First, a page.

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Rory Cellan-Jones

Hi-tech hacks

  • Rory Cellan-Jones
  • 23 Nov 09, 08:19 GMT

What kind of technology does the modern multimedia reporter need to master - and where is the boundary these days between the professionals and amateurs? Two questions I've been debating over the last couple of weeks with journalism students at the Cardiff School of Journalism, and with colleagues from other broadcasting organisations at a conference in Paris.

Festival Europeen des 4 ecrans screengrabThe session at the Festival Europeen des 4 Ecrans was about multimedia journalism, and the challenge that poses to traditional media organisations. My presentation was about the way the BBC newsroom has been transformed by the integration of web, radio and TV journalists but also by the recognition that the audience has changed from passive recipients of news to eager contributors of everything from blog comments to video of breaking news stories. I showed a short video shot on a mobile phone to illustrate the importance of what we call the UGC (user-generated content) hub.

But it looks as though some broadcasters are going even further in getting the audience to do the journalism. Vincent Giret from France 24, a trilingual news channel running services in French, English and now Arabic, described an experiment called "The Observers". The channel has recruited about 2,000 people from around the world who send in short video reports - everything from footage of a bomb going off in Baghdad to an Irishman giving his views on the Thierry Henry "main de Dieu" incident.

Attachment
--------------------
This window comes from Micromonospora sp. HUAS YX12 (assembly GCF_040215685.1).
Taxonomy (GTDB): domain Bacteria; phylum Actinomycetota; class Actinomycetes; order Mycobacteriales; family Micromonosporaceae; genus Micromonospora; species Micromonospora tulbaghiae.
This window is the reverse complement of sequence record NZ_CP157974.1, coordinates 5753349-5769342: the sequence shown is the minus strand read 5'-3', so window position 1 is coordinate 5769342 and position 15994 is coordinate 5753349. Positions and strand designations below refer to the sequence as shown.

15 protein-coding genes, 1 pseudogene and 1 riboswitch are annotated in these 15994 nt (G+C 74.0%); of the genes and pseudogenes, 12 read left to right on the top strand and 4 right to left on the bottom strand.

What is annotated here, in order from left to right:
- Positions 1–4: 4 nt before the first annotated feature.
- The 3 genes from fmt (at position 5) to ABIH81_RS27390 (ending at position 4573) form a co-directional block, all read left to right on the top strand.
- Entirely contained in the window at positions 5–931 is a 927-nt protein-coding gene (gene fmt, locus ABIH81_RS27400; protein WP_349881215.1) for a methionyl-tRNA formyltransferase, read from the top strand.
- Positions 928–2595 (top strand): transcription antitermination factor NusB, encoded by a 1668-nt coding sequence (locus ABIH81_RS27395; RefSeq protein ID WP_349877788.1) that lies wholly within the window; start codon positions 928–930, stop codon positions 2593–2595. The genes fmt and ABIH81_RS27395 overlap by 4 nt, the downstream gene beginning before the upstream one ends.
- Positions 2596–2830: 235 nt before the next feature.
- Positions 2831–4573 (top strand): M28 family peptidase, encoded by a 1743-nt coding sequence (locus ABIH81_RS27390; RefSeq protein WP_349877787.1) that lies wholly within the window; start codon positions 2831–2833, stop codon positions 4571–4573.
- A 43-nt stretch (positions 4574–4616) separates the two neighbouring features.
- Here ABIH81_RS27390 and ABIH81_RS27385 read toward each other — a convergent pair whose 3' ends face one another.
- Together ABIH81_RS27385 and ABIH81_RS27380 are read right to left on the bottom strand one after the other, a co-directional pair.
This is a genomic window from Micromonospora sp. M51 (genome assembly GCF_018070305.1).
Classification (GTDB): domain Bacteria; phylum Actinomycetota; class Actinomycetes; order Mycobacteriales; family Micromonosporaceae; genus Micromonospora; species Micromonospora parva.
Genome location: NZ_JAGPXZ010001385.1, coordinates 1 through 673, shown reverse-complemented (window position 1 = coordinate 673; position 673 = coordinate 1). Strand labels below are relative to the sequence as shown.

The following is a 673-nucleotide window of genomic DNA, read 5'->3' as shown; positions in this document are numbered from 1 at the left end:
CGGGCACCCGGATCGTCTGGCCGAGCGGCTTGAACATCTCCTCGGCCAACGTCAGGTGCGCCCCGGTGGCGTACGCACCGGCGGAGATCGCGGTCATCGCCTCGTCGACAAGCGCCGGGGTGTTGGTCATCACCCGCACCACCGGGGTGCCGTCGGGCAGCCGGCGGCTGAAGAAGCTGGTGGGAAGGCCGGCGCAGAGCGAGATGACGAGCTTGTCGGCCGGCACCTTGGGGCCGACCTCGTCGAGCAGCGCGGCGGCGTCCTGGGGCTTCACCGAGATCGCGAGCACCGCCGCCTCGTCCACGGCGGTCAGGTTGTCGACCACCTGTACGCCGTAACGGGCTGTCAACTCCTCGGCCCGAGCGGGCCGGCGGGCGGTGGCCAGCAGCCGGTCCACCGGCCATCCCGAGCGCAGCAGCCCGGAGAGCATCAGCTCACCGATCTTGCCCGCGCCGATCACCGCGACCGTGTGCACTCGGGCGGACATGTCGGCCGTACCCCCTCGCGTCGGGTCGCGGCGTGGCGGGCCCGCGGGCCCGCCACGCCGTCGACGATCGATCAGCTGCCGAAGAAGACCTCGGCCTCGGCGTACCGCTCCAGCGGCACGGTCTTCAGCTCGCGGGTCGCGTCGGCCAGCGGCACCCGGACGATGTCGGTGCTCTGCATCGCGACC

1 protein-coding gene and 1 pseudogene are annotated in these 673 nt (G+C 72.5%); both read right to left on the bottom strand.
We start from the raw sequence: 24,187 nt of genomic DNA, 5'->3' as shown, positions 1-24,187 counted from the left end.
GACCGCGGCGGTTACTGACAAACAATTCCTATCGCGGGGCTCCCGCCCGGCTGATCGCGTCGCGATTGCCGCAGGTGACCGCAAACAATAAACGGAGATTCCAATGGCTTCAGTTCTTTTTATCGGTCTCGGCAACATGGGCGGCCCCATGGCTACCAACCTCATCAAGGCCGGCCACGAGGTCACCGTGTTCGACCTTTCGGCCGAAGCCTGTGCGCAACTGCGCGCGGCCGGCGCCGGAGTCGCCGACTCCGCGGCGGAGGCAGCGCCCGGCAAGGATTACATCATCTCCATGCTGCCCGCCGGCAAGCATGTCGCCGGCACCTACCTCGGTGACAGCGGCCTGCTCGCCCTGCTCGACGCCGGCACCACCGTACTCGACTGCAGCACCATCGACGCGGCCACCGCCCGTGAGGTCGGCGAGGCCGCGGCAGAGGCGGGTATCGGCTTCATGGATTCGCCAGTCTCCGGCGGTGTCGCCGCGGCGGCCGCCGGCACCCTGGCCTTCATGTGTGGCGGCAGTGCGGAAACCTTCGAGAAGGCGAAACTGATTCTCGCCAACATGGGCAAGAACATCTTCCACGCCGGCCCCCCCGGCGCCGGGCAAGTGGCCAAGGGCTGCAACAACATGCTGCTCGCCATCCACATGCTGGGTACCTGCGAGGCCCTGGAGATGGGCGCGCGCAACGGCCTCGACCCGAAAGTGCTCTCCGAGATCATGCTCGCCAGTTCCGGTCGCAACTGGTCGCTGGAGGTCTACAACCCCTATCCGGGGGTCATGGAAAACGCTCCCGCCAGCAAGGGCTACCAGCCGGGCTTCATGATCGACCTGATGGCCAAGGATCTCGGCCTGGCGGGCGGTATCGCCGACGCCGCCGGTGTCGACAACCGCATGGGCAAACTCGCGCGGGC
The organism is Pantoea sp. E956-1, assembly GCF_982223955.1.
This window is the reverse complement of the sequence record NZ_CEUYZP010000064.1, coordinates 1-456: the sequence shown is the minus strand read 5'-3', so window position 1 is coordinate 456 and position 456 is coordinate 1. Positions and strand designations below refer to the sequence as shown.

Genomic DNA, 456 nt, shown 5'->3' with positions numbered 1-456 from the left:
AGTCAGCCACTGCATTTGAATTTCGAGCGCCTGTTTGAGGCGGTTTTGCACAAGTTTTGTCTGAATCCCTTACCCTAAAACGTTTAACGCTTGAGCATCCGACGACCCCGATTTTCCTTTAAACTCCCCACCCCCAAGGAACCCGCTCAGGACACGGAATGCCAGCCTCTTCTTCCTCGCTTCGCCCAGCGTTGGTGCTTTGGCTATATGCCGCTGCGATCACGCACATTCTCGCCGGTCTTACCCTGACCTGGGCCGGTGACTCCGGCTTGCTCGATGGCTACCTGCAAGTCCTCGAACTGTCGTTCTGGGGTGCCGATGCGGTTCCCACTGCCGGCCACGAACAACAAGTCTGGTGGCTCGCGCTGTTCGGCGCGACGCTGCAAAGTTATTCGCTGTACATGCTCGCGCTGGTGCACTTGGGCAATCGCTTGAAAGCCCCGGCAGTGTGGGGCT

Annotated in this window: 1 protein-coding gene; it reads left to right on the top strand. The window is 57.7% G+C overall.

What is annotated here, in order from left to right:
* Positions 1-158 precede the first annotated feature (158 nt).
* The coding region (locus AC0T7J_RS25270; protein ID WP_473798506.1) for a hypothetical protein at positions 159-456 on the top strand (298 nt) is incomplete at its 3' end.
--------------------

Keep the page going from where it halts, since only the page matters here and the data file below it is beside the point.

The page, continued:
There was some sharp questioning from the floor about whether these "citizen journalists" are paid - they're not - and how France 24 can be sure about the authenticity of their reports. Vincent Giret insisted that there was still a rigorous editorial process before anything was shown on TV or on the website.

Then we heard from a man who seems to me the very model of a modern multimedia journalist. Damien Van Achter works for the Belgian TV station RTBF - and his card describes him as community manager, editor developer and journalist. But his role seems to be to act as a kind of new media agent provocateur inside quite a traditional organisation, encouraging older broadcasters to try all the new tools that are now available.

Even while we were setting up our laptops for our presentations he was using tools like Audioboo to record and upload sound to the web, putting video from his phone online within seconds, then showing me how he uses an iPhone app to edit his videos, inserting titles and effects.